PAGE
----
Raise High the Roofbeam, Carpenter!

More good news on the housing front: new home sales jumped 9.6% in July to a seasonally adjusted annual rate of 433,000. In addition, June sales were revised up from 384,000 to 395,000. The jump in sales brought down inventories to 271,000 from 280,000 in June.

This brought the months supply metric down to 7.5 months, a full month less than in June, and well below the 10.1 months of a year ago, when inventories stood at 419,000. That is a 35.4% year-over-year drop, far exceeding the 13.4% decline in sales from a year ago.

We are now almost down to a normal months of supply, which is around six months, although during the boom years it was consistently around four months. Homebuilders like D.R. Horton (DHI) and Ryland (RYL) will be able to pick up the pace of housing starts without the fear that the houses will just sit there and drain cash from them. 
The Northeast saw the biggest gain by far, with sales soaring 32.4%, and even up 9.8% from a year ago. Unfortunately, the Northeast is the smallest of the regions when it comes to the housing market, and even with the increase it accounted for just 10.4% of the nationwide market (up from 8.6% in June).

However, the second strongest region was the South, which is by far the largest and most important. There sales were up 16.2% on the month, although they remain 18.4% below a year ago. The South was responsible for 51.3% of all home sales in July.

The West posted only a moderate 1.0% rise and is 14.6% below a year ago. The Midwest was the only region to see a decline, with sales falling 7.6% on the month. On a year-over-year basis, though, it has held up well with only a 4.7% decline.

While volumes were up, prices fell, particularly relative to a year ago. In July, the median price for a new home was $210,100, down from $210,400 in June and $237,300 a year ago. The average (mean) house price declined to $269,200 from $276,900 in June and $301,900 in July 2008.

Some of that is due to the mix of houses being sold. The data on sales by price range is reported in absolute monthly terms, not as seasonally ajdusted annual rates. However, sales of starter homes (less than $200,000) rose to 18,000 in July from 17,000 in both June and a year ago. Move-up homes (more than $200K, less than $500K) were flat with a month ago at 17,000, but were 22.7% below the 22,000 sold a year ago.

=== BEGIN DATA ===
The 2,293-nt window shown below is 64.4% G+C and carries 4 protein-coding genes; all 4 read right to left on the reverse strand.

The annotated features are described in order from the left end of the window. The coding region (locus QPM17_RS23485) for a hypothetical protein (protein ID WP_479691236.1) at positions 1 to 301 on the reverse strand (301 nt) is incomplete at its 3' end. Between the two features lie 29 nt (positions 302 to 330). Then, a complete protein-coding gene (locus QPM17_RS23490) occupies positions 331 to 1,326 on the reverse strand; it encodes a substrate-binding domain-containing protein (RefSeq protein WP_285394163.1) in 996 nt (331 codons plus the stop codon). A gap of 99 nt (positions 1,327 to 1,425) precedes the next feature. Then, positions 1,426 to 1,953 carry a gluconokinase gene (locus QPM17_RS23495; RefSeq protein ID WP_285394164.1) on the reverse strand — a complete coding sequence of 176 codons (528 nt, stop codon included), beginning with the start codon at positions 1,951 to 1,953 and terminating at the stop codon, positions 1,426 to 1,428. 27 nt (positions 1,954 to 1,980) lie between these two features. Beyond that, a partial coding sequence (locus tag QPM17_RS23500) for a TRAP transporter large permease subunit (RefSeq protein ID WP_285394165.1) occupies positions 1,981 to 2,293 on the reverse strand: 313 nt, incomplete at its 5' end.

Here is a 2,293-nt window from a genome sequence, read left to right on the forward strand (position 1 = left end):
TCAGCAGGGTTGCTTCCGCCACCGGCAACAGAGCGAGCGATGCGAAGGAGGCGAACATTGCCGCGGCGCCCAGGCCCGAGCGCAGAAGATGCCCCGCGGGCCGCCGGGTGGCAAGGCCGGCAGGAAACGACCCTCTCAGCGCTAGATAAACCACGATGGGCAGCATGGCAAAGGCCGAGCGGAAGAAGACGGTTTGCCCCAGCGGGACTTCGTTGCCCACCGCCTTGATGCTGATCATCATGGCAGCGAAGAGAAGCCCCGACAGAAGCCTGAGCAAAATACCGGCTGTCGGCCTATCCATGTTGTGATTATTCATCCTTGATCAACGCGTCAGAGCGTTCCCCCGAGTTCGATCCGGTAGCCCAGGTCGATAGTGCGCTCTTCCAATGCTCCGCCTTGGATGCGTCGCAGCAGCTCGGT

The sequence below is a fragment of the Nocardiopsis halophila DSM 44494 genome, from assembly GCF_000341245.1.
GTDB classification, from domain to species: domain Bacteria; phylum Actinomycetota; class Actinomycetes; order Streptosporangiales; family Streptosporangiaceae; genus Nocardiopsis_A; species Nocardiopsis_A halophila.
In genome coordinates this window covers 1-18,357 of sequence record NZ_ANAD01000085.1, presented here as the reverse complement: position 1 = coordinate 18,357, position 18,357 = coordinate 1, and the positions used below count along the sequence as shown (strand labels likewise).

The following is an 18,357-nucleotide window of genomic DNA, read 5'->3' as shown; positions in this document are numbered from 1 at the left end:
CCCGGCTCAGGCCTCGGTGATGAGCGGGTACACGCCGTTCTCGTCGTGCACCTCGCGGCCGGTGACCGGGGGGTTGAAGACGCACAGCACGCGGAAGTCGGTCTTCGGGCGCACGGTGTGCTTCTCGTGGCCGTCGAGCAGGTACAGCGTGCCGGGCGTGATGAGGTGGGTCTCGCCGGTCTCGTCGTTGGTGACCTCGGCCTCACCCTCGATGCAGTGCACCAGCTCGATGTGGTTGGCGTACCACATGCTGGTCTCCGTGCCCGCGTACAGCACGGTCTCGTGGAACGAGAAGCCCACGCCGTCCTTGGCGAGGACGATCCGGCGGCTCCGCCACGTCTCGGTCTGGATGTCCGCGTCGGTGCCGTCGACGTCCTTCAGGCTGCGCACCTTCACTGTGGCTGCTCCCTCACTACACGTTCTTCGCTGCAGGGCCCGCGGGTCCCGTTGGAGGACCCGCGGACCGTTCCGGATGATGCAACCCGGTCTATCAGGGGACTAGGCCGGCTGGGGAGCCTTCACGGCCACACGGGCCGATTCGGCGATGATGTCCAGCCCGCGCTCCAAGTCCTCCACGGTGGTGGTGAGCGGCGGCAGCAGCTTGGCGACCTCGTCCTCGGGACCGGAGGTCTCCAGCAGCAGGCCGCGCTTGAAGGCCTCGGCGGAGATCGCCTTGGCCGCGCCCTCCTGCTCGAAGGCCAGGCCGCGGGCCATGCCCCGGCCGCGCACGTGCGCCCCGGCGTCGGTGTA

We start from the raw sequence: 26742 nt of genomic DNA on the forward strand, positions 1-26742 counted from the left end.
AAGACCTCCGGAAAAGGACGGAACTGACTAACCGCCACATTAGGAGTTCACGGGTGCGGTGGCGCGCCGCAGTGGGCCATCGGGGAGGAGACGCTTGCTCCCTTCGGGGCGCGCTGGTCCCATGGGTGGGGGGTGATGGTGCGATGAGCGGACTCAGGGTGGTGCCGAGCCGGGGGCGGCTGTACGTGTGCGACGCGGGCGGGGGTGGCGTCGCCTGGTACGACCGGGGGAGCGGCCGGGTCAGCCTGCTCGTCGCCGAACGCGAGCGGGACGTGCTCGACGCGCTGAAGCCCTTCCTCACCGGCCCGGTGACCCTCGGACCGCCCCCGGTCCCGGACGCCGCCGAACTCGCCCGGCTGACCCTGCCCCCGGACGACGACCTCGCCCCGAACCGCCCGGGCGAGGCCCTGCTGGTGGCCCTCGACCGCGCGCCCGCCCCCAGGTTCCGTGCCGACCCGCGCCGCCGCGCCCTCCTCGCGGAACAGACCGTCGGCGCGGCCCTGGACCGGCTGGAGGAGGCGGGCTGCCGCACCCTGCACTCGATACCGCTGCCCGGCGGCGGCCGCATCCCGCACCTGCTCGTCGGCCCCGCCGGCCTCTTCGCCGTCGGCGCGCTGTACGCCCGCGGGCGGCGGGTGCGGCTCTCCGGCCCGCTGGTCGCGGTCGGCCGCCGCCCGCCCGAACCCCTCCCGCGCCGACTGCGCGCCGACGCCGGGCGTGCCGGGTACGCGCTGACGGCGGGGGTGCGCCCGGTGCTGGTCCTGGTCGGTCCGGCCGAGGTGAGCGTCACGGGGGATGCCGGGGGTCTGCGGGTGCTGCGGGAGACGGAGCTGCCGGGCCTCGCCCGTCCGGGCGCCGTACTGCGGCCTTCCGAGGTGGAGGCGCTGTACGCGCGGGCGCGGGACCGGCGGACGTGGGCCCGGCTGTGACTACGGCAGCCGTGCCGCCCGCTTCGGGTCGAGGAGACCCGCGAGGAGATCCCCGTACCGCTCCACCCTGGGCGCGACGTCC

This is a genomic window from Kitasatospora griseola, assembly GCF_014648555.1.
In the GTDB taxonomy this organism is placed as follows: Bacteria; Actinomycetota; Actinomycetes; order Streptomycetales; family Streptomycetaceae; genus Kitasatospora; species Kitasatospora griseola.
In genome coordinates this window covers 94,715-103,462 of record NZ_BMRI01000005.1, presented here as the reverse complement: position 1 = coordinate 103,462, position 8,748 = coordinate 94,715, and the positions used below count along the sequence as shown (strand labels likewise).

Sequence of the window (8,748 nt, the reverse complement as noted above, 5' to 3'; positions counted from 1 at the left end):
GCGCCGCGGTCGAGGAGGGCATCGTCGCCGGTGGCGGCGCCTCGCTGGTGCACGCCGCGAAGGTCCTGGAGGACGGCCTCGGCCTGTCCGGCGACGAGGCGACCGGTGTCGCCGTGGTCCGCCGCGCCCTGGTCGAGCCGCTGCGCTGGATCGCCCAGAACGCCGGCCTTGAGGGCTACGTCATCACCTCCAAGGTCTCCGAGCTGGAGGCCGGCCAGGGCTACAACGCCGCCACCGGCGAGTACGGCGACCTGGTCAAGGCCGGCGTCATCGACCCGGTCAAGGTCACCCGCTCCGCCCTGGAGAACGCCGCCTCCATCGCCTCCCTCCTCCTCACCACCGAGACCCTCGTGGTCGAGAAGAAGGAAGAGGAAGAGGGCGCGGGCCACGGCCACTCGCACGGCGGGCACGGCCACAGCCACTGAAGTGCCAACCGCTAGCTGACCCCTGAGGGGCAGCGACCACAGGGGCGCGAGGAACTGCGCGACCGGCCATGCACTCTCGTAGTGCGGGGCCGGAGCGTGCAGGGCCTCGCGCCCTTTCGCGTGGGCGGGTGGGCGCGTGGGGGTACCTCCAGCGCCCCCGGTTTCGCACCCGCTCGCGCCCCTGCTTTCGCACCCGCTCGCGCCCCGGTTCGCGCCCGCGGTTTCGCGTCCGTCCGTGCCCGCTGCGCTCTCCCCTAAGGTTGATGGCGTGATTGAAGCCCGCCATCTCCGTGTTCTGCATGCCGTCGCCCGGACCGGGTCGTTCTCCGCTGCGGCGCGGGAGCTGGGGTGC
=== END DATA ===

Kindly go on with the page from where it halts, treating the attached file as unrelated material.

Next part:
Sales of McMansions (over $500,000) were also flat with June at 3000, but off 40% from the 5000 rate of a year ago. Since the data is just persented as thousands, there is a lot of room in them for rounding errors (the 3000 they report could be 2500, or 3499, and the 5000 last year could be 4500 or 5499, so the percent change could actually be anywhere between -54.5% to -22.2%, for example).

Housing, particularly new housing, is the traditional engine for powering the U.S. economy out of a recession. This is true of all post-war recessions, not just this one that was largely caused by housing-related issues. Look at the graph below (from http://www.calculatedriskblog.com/). Notice that new home sales bottom towards the end of a recession and rebound strongly as a recovery gets underway (also note that slaes tend to fall sharply before most recessions get underway).

New home sales are closely related to residential investment (it also includes home improvement spending and a few other catagories). Given the huge fall we have had over the last three years, residential investment now makes up a relatively small part of GDP. In the second quarter, it was a post war record low of 2.44% of GDP. That was in stark contrast to the 6.26% of GDP it hit in the fourth quarter of 2005.

It is not so much the size of residential investment that makes it so important to the economy, but its volitility. Since 1947, it has averaged 4.76% of the economy, or about double what it was in the second quarter of this year. The standard deviation is 0.79, which means 2/3 of the time it is between 3.91% and 5.55%. That can make the difference between the economy doing well and being in a recession.

It also illustrates just how extreme the housing movements have been. A two standard deviation movement happens only 5% of the time, and in the second quarter we were almost three standard deviations below the average, while at the peak we were almost two standard deviations above. That is almost a five standard deviation move, which is an exceedingly rare event statistically.

A pick-up in housing will help not only the homebuilders, but suppliers like the lumber companies such as Weyerhaeuser (WY) and Louisiana Pacific (LPX) to tool companies like Black & Decker (BDK). It will start to put people back to work and they will be able to start spending. The rise in new home sales is good news — it is very good news.

Read the full analyst report on “DHI”
Read the full analyst report on “RYL”
Read the full analyst report on “WY”
Read the full analyst report on “LPX”
Read the full analyst report on “BDK”
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